Given the scale and scope of AI technologies, as well as the cross-border reach of the EU’s AI regulations, U.S.-based companies should consider their position in the global AI supply chain (i.e., supplying components or services for AI systems) and how their customer relationships in the EU, as well as their business operations, will be impacted by the EU AI Act. In the interim period of time before the EU AI Act comes into effect,American companies with business relationships or operations in the EU can take some proactive initial steps to stay ahead of the regulatory curve. While these initial actions are simple, particularly for the many non-high risk applications, building an infrastructure of appropriate practices now will save many headaches down the line. But what exactly do those initial steps look like?
1. Understand Where Your Company is Using AI:
Understanding the scope of what constitutes AI under the EU AI Act is the critical first step to knowing how and where your company uses AI. The compromise text of the EU AI Act aligns with the Organisation for Economic Co-operation and Development’s (OECD) AI definition and would include software that is developed with:
Machine-learning (supervised, unsupervised, reinforcement, and deep learning);
Logic and knowledge-based approaches (knowledge representation, inductive/logic programming, knowledge bases, inference and deductive engines, symbolic reasoning, and expert systems);
Statistical approaches (including Bayesian estimation as well as search and optimization methods). This definition covers a wide array of AI applications, from the latest GenAI Chatbot to remote process automation.
By understanding the breadth of AI applications covered by the EU AI Act, you can begin to identify and inventorize which parts of your operations could be impacted by the Act.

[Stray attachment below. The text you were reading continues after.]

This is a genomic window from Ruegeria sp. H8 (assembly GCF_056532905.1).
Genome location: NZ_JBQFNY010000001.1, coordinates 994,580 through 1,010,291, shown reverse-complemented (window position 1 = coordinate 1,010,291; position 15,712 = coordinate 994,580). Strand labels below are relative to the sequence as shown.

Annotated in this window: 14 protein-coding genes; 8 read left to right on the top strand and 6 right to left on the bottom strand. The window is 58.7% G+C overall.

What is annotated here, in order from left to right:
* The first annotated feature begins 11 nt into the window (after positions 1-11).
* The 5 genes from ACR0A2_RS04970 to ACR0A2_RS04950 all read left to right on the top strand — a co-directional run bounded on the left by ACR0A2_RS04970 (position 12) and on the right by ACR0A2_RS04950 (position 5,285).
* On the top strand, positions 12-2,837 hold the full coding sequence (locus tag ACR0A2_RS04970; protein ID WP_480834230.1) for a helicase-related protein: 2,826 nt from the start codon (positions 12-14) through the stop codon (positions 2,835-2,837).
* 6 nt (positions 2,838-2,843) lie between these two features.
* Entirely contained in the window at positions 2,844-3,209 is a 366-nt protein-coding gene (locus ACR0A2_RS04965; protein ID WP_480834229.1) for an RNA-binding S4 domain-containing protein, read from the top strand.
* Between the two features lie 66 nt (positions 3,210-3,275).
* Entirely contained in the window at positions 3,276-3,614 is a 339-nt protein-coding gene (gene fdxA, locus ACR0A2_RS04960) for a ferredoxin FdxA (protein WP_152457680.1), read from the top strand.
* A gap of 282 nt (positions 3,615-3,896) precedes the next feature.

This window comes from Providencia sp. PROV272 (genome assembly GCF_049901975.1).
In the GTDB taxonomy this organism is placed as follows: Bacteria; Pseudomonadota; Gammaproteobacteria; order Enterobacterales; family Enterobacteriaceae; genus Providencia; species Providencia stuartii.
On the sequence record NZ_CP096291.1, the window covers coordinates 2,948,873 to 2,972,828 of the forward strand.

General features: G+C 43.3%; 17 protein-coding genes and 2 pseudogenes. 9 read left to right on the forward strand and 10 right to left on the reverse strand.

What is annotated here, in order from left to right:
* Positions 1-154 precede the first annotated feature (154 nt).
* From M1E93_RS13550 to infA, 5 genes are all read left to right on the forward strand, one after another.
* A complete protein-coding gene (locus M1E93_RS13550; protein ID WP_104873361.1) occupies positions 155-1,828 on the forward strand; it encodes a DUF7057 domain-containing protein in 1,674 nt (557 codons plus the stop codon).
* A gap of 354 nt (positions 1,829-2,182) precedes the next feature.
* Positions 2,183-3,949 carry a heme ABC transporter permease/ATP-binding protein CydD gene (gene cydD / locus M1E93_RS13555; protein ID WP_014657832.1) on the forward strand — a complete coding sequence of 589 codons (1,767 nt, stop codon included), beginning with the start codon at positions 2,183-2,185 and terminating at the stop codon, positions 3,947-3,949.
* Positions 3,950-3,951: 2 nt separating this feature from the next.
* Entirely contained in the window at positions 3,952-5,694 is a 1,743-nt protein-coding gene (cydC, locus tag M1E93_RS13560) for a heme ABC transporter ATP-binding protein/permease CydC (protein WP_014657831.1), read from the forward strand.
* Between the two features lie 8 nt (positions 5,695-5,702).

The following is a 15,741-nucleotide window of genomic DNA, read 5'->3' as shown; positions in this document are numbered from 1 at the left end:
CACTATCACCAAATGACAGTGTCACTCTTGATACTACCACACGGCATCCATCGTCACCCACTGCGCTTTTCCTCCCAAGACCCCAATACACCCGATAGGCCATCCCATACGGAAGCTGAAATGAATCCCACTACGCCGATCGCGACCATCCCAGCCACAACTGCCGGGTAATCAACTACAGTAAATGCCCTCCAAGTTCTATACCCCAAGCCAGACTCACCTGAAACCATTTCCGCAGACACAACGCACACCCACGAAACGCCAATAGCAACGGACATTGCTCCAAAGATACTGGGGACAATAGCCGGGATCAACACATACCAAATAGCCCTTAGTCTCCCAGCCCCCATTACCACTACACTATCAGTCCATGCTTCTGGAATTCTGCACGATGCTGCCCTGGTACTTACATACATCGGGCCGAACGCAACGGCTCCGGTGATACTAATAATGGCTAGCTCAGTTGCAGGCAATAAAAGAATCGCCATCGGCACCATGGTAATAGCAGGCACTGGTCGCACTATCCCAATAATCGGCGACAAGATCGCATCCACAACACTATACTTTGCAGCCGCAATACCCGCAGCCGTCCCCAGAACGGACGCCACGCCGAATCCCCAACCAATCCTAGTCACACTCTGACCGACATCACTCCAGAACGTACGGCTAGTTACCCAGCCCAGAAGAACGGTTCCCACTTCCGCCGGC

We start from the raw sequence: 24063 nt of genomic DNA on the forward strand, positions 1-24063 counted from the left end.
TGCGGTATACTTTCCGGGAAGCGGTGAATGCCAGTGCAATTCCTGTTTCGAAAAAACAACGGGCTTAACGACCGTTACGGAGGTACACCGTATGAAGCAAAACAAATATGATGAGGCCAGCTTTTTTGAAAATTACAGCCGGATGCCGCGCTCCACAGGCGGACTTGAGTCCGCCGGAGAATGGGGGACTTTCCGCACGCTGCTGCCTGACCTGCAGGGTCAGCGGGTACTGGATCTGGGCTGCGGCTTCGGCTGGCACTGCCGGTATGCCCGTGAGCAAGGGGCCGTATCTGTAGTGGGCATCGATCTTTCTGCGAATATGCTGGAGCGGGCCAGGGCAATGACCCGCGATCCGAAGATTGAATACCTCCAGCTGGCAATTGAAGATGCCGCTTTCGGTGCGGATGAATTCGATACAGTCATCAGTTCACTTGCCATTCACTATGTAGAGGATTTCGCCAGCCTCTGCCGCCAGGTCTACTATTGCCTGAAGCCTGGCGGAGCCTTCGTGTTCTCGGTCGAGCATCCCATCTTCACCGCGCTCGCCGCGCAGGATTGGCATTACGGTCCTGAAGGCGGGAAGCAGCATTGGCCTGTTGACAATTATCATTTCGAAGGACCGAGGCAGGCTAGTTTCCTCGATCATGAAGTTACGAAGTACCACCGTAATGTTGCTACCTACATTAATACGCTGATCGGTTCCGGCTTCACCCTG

2. Classify the Risk Level for Each AI Use Case
Similar to other existing and emerging AI management frameworks (e.g., NIST’s AI Risk Management Framework), the EU AI Act categorizes compliance obligations for AI systems based on their risk of harm to the end user. High-risk AI include, but are not limited to, those use cases that involve medical devices, employment decisions, educational and vocational training, voting, accessing financial services or insurance, critical infrastructure, and criminal justice decisions.
In order to understand your organization’s regulatory burden, and allocate resources accordingly, it is crucial to overlay your AI inventory with a risk classification for each AI use case. For instance, AI tools used to assist your company with making decisions to approve or deny credit should be classified as “high-risk.” Use cases should be assessed on a regular basis to determine whether a once low-risk use case has transitioned to a high-risk use case. For example, the same predictive maintenance model's risk level might change if applied to critical infrastructure. Regular tracking and assessment of where and how AI is applied ensures that you are continually aware of the risk levels associated with your AI use cases and can adjust your compliance obligations as necessary.